Date: 27th April 2016
Ask yourself: Does it make sense to destroy an entire ecosystem in the name of single species recovery? A recently proposed experimental plan put forward by the Alberta government would have us think so. While we fully endorse protecting caribou and habitat, widespread killing programs and fenced enclosures do NOT align with the purpose of conservation.
Will YOU help spread the word that Alberta’s newly released draft plan for fencing off caribou suggests killing wolves for up to the next 50 years? Other species will be killed under the guise of caribou recovery as well.
On June 8th 2016, the Alberta government announced a new draft plan for caribou recovery in North and Central Alberta. According to the federal Species At Risk Act and its 2012 Recovery Strategy for the Woodland Caribou (Rangifer tarandus caribou), Boreal population, in Canada, Alberta’s official plan for caribou recovery is due by 2017.
The plan proposed by Alberta for the recovery of the the A La Peche and Little Smokey caribou herds suggests creating a bloodbath so that industry can continue. The province is proposing to fence off a large area for caribou and then kill wolves, deer, elk, and moose…while continuing to convert habitat through industry into land that supports the very animals targeted for killing. This is basically DIRTY OIL and the world needs to know about it!
Read our joint media statement in collaboration with scientists and NGO’s across Canada, “Alberta’s draft caribou protection plan criticized for protecting industrial development at the expense of wildlife”
This plan is yet another case of politics and industry trumping ecology and ethics. Note that AB has killed more than one thousand wolves in this area over the past 11 years with no significant increase in caribou numbers! Wolves were killed in strangling snares, gunned down from helicopters and poisoned using elk and moose killed and laced with strychnine. Being indiscriminate weapons, snares killed 676 other animals, including 2 caribou.
Numerous scientists and conservation organizations vehemently oppose the idea of predator kill programs, yet their expertise and input continues to go ignored. YOUR voice is needed now more than ever! According to SARA’s 2012 Recovery Strategy for Caribou, the Little Smokey caribou herd already has had 95% of its habitat disturbed by oil and gas infrastructure.
Congratulations is certainly due to the province on its announcement to place future efforts on restoration and protection of habitat. This is an essential step in helping to recover and maintain caribou as a self-sustaining species. However, if caribou are indeed the priority, WHY is industry allowed to continue within essential habitat?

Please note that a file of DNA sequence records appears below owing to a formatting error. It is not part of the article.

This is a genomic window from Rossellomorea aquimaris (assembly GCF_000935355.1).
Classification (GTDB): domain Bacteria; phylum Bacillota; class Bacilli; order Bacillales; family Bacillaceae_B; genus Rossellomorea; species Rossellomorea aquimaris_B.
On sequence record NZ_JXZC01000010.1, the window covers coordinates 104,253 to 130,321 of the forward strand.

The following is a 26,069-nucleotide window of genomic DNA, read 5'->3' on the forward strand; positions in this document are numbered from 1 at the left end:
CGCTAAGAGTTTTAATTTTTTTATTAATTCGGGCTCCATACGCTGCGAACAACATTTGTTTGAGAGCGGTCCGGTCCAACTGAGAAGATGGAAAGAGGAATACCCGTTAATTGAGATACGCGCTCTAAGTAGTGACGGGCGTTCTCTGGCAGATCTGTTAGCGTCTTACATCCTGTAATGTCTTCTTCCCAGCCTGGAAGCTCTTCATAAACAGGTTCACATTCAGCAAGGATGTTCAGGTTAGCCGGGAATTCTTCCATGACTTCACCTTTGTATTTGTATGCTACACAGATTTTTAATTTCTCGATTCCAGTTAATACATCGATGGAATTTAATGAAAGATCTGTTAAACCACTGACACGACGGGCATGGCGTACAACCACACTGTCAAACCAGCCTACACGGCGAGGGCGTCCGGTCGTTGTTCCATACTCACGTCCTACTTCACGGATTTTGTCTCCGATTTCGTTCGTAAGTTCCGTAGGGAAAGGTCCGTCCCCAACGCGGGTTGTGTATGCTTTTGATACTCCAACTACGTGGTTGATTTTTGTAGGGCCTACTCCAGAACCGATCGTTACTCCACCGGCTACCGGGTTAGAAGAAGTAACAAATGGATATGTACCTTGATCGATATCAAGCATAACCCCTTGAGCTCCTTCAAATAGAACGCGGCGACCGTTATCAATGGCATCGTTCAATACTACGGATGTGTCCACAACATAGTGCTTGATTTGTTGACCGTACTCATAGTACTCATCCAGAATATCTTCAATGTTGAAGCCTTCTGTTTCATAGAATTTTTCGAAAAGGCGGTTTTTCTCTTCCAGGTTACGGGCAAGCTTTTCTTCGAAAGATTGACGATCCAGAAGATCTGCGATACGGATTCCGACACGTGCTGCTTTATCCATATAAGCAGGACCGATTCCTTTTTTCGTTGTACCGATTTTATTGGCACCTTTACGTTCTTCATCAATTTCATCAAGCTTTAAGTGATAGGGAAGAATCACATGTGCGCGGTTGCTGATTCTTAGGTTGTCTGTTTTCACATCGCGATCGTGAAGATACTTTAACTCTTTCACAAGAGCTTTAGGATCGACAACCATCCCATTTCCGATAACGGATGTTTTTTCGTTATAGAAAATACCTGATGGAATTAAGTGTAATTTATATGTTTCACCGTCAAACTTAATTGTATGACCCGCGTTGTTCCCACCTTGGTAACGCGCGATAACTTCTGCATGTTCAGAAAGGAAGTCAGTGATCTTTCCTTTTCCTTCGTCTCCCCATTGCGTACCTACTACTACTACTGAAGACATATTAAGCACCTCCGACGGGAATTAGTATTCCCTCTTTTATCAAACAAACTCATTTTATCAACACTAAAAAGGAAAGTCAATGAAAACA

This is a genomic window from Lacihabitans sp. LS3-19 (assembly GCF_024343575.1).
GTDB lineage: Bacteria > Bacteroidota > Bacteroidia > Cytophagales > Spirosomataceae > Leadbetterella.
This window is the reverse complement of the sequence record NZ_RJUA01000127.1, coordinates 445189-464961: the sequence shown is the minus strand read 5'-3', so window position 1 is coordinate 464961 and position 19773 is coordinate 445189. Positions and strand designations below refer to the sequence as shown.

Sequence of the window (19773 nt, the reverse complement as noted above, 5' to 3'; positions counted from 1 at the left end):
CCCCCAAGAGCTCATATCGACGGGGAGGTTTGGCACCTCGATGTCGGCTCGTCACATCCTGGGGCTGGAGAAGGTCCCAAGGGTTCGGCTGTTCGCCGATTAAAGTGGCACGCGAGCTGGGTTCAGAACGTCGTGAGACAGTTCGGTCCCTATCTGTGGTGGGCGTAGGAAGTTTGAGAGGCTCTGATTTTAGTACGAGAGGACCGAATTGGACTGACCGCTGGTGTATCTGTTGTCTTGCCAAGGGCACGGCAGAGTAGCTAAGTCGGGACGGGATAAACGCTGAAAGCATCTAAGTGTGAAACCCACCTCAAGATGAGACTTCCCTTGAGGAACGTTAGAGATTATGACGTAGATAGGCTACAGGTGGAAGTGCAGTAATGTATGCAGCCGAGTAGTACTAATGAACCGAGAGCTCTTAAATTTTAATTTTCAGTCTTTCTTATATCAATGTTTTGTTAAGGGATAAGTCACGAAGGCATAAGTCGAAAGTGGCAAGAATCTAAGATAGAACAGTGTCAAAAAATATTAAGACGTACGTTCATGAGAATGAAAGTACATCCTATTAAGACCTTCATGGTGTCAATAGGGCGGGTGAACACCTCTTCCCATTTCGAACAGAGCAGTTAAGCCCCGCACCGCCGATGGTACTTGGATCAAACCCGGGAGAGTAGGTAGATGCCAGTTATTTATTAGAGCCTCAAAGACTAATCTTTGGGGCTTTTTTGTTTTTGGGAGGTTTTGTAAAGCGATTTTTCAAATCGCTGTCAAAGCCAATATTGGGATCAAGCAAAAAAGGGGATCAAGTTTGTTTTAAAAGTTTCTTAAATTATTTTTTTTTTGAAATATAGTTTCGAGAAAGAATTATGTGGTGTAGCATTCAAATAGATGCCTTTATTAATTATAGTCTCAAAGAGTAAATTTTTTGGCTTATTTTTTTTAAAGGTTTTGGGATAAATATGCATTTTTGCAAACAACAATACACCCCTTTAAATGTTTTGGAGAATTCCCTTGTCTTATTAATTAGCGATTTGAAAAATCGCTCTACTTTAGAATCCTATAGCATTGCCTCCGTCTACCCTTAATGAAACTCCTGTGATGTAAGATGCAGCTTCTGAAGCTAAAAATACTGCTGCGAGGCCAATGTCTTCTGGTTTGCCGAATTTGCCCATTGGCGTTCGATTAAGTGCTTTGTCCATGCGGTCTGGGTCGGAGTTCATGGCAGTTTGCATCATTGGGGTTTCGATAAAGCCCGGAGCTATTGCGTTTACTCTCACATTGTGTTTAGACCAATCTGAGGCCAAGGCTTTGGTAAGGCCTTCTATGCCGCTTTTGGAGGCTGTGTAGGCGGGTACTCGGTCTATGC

Misguided media coverage has provided a notion that fencing off caribou will help the Alberta government wean itself off of killing wolves and using poison. These are some sweet-sounding promises and suggestions, but let’s not kid ourselves…predator killing is slated to continue for the next 5 decades according to the draft plan. Stopping the use of the wide-reaching and horrific poisons Strychnine and Compound 1080 is something that should have happened decades ago, and although this is a welcome announcement that needs to be carried out throughout the province, it does not justify the fencing experiment.
From a conservation perspective, management should be FOR wildlife rather than OF wildlife. Widespread killing programs do not align with conservation. As a society, we need to address both moral and conservation dilemmas – specifically the question of doing harm to do good. Will you comment on Alberta’s proposal for another 50 years of predator control programs in areas humans continue to impoverish the future of these small and isolated sub-populations of Woodland caribou through industrial activity and recreation? Tell #Alberta #abpoli that #Caribou need #ForestsNotFences and #NoWolfCull
Public feedback on the proposal will be accepted until August 5th
We have prepared some background information and an outline of our major concerns. Please consider using this as a tool to learn as much as you can so that comments are informed and cannot go ignored.
Join our Thunderclap Campaign to spread the word about what is happening and to encourage public participation.
The Honourable Rachel Notley, Premier
Phone: 780 427-2251
The Honourable Shannon Phillips
Minister of Environment and Parks
Phone: 780 427-2391
Deputy Minister Bill Werry
Environment and Sustainable Resource Development
Phone: (780) 427-1799
Executive Director Fish and Wildlife Policy Branch Environment and Parks
Phone: 780 427-7763
Sue Cotterill ,Section Head
Species at Risk, Non-Game and Wildlife Disease Policy Environment and Parks
Phone: 780 422-9535
Contacting your local MLA and asking them to raise the issue at the provincial level is one of the best ways to provoke change. Consider including your local editor and/or other newspapers too.
Posted in: Alert